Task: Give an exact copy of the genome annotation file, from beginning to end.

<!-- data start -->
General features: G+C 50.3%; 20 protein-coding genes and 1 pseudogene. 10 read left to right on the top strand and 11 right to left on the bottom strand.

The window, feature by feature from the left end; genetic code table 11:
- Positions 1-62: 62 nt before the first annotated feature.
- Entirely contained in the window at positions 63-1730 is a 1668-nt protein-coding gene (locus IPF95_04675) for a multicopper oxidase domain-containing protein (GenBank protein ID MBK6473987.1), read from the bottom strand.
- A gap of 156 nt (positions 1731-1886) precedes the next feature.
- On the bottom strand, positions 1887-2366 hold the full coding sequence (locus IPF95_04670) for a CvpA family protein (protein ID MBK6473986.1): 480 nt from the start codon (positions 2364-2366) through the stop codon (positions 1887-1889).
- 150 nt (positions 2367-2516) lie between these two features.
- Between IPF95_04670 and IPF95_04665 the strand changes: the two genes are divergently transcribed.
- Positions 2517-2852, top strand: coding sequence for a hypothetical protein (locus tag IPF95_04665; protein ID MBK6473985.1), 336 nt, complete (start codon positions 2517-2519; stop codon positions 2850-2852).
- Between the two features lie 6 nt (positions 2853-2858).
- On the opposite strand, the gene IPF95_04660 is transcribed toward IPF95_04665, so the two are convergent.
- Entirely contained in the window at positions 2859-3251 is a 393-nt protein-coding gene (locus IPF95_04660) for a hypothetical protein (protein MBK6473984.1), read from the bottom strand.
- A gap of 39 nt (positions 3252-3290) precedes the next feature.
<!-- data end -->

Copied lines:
General features: G+C 50.3%; 20 protein-coding genes and 1 pseudogene. 10 read left to right on the top strand and 11 right to left on the bottom strand.

The window, feature by feature from the left end; genetic code table 11:
- Positions 1-62: 62 nt before the first annotated feature.
- Entirely contained in the window at positions 63-1730 is a 1668-nt protein-coding gene (locus IPF95_04675) for a multicopper oxidase domain-containing protein (GenBank protein ID MBK6473987.1), read from the bottom strand.
- A gap of 156 nt (positions 1731-1886) precedes the next feature.
- On the bottom strand, positions 1887-2366 hold the full coding sequence (locus IPF95_04670) for a CvpA family protein (protein ID MBK6473986.1): 480 nt from the start codon (positions 2364-2366) through the stop codon (positions 1887-1889).
- 150 nt (positions 2367-2516) lie between these two features.
- Between IPF95_04670 and IPF95_04665 the strand changes: the two genes are divergently transcribed.
- Positions 2517-2852, top strand: coding sequence for a hypothetical protein (locus tag IPF95_04665; protein ID MBK6473985.1), 336 nt, complete (start codon positions 2517-2519; stop codon positions 2850-2852).
- Between the two features lie 6 nt (positions 2853-2858).
- On the opposite strand, the gene IPF95_04660 is transcribed toward IPF95_04665, so the two are convergent.
- Entirely contained in the window at positions 2859-3251 is a 393-nt protein-coding gene (locus IPF95_04660) for a hypothetical protein (protein MBK6473984.1), read from the bottom strand.
- A gap of 39 nt (positions 3252-3290) precedes the next feature.